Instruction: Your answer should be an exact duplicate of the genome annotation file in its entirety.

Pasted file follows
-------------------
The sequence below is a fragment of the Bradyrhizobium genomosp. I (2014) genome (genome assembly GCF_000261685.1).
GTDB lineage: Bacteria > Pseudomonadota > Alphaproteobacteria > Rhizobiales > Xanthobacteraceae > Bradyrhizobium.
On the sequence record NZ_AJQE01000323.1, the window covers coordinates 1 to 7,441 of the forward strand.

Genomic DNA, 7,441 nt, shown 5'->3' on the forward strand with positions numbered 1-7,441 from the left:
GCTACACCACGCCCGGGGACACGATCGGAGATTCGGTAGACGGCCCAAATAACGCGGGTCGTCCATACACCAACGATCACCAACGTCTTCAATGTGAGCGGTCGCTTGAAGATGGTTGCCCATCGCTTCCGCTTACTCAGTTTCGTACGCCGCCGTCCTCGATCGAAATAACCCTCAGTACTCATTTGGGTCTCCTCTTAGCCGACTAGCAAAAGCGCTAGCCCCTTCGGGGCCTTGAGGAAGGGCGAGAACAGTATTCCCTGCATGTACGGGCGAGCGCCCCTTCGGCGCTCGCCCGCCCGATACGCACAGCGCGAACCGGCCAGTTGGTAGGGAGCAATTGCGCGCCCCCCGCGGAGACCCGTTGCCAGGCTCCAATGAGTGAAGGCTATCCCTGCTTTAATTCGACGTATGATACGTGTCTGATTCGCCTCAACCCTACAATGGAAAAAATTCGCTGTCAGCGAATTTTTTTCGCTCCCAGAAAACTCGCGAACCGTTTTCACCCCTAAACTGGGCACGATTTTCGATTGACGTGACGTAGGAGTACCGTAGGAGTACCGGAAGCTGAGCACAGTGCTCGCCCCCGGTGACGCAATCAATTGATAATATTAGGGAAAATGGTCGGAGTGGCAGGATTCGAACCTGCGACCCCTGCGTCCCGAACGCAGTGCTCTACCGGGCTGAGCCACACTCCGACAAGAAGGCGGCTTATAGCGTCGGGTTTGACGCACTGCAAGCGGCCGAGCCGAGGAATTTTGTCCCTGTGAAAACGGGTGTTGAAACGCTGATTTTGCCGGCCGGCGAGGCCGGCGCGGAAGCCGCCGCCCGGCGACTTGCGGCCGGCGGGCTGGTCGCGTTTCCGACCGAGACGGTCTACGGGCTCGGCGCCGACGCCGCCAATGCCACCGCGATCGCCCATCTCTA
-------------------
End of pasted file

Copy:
The sequence below is a fragment of the Bradyrhizobium genomosp. I (2014) genome (genome assembly GCF_000261685.1).
GTDB lineage: Bacteria > Pseudomonadota > Alphaproteobacteria > Rhizobiales > Xanthobacteraceae > Bradyrhizobium.
On the sequence record NZ_AJQE01000323.1, the window covers coordinates 1 to 7,441 of the forward strand.

Genomic DNA, 7,441 nt, shown 5'->3' on the forward strand with positions numbered 1-7,441 from the left:
GCTACACCACGCCCGGGGACACGATCGGAGATTCGGTAGACGGCCCAAATAACGCGGGTCGTCCATACACCAACGATCACCAACGTCTTCAATGTGAGCGGTCGCTTGAAGATGGTTGCCCATCGCTTCCGCTTACTCAGTTTCGTACGCCGCCGTCCTCGATCGAAATAACCCTCAGTACTCATTTGGGTCTCCTCTTAGCCGACTAGCAAAAGCGCTAGCCCCTTCGGGGCCTTGAGGAAGGGCGAGAACAGTATTCCCTGCATGTACGGGCGAGCGCCCCTTCGGCGCTCGCCCGCCCGATACGCACAGCGCGAACCGGCCAGTTGGTAGGGAGCAATTGCGCGCCCCCCGCGGAGACCCGTTGCCAGGCTCCAATGAGTGAAGGCTATCCCTGCTTTAATTCGACGTATGATACGTGTCTGATTCGCCTCAACCCTACAATGGAAAAAATTCGCTGTCAGCGAATTTTTTTCGCTCCCAGAAAACTCGCGAACCGTTTTCACCCCTAAACTGGGCACGATTTTCGATTGACGTGACGTAGGAGTACCGTAGGAGTACCGGAAGCTGAGCACAGTGCTCGCCCCCGGTGACGCAATCAATTGATAATATTAGGGAAAATGGTCGGAGTGGCAGGATTCGAACCTGCGACCCCTGCGTCCCGAACGCAGTGCTCTACCGGGCTGAGCCACACTCCGACAAGAAGGCGGCTTATAGCGTCGGGTTTGACGCACTGCAAGCGGCCGAGCCGAGGAATTTTGTCCCTGTGAAAACGGGTGTTGAAACGCTGATTTTGCCGGCCGGCGAGGCCGGCGCGGAAGCCGCCGCCCGGCGACTTGCGGCCGGCGGGCTGGTCGCGTTTCCGACCGAGACGGTCTACGGGCTCGGCGCCGACGCCGCCAATGCCACCGCGATCGCCCATCTCTA